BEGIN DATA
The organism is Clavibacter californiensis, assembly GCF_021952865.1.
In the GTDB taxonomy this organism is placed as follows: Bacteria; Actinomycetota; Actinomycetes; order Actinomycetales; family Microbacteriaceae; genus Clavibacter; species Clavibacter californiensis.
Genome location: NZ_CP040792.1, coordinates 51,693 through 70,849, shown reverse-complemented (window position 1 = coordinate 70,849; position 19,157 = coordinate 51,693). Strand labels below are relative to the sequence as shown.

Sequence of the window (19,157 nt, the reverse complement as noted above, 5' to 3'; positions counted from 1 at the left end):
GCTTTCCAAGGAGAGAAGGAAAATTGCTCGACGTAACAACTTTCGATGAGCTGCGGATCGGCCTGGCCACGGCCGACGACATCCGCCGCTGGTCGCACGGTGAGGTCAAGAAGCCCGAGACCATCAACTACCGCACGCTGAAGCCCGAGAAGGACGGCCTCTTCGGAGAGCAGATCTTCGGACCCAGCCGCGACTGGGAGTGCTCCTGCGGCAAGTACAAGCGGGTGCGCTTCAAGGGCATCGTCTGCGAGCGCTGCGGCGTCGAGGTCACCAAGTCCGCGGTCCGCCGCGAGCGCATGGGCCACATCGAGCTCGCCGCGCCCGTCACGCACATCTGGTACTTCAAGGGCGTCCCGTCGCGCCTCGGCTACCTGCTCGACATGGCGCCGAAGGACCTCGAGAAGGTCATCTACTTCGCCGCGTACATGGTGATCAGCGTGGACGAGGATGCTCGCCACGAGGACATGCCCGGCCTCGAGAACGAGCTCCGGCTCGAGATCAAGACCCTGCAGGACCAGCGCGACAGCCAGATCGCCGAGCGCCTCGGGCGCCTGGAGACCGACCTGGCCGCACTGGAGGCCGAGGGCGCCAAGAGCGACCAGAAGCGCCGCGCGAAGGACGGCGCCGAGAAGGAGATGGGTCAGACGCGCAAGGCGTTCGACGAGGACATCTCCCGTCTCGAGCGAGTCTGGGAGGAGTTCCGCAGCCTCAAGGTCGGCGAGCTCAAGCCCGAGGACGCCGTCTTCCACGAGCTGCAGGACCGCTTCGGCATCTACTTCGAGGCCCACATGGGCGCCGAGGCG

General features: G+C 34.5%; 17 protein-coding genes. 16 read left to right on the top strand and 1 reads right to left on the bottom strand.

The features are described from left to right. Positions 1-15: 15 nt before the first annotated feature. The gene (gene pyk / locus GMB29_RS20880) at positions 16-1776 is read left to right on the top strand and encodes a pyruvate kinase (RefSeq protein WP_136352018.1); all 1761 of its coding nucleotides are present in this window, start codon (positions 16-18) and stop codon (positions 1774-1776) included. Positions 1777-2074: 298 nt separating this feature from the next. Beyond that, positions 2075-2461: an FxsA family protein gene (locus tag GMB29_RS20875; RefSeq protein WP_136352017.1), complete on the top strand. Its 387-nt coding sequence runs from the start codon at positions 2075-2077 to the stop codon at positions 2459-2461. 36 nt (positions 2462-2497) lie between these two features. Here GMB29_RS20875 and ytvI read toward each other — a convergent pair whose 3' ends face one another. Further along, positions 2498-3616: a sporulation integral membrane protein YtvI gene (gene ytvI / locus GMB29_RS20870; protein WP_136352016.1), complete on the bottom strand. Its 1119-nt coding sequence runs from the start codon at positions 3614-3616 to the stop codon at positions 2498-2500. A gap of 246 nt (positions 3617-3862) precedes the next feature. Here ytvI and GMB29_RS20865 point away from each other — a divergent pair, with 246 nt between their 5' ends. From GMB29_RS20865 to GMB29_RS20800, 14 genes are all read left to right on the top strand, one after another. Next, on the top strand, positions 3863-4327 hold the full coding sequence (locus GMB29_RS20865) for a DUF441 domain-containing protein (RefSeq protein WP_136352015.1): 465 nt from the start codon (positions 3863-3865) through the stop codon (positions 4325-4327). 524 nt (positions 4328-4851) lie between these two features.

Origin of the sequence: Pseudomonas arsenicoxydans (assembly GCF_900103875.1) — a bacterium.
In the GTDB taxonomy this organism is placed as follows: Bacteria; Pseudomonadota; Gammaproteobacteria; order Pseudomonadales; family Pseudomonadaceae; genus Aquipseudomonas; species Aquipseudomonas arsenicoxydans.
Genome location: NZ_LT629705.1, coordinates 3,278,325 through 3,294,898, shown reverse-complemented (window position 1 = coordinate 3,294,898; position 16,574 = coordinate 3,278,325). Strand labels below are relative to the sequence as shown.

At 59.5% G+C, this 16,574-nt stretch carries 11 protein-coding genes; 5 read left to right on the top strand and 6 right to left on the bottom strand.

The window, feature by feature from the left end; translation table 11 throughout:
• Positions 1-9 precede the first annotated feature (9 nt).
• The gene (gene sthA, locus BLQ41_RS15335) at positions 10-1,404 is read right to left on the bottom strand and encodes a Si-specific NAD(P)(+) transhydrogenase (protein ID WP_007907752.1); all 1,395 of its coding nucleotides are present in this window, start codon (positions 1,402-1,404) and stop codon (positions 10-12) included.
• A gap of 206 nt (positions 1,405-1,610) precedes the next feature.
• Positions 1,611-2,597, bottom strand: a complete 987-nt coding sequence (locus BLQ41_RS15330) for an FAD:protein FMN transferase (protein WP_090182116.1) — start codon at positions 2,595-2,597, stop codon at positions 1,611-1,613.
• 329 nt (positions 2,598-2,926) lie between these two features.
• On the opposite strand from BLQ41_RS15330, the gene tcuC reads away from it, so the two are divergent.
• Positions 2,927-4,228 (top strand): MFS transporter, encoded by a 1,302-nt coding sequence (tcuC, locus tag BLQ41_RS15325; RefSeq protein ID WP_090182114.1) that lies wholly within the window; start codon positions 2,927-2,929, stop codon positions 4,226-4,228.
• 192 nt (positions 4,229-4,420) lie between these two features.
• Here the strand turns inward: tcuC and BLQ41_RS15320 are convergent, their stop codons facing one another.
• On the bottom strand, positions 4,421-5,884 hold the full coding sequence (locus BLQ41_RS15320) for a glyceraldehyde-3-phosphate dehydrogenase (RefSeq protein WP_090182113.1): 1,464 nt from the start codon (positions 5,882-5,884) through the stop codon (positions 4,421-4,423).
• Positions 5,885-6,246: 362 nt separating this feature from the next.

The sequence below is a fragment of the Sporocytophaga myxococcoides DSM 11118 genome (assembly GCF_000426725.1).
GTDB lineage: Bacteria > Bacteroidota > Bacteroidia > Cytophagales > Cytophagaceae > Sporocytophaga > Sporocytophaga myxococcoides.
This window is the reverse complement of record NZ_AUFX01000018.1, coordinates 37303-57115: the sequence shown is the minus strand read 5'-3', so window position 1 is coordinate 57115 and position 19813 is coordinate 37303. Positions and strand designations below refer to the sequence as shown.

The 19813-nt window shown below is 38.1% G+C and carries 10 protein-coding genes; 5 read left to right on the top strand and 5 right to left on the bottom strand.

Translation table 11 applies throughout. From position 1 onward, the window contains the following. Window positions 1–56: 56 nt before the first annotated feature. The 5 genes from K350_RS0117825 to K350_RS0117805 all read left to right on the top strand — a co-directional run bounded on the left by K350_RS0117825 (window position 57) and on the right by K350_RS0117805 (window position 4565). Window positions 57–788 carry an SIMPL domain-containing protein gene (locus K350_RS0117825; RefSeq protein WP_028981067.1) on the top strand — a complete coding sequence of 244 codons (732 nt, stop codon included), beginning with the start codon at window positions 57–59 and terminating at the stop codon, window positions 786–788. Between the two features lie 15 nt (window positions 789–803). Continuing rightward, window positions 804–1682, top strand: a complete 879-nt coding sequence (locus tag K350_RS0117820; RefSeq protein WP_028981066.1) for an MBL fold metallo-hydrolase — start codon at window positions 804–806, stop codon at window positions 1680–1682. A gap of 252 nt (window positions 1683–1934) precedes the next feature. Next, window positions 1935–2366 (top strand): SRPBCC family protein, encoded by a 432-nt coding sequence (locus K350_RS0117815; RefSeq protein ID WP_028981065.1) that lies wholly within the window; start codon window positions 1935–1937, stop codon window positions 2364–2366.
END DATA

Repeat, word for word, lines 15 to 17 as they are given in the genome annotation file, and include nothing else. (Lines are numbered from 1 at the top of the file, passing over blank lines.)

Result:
• A gap of 206 nt (positions 1,405-1,610) precedes the next feature.
• Positions 1,611-2,597, bottom strand: a complete 987-nt coding sequence (locus BLQ41_RS15330) for an FAD:protein FMN transferase (protein WP_090182116.1) — start codon at positions 2,595-2,597, stop codon at positions 1,611-1,613.
• 329 nt (positions 2,598-2,926) lie between these two features.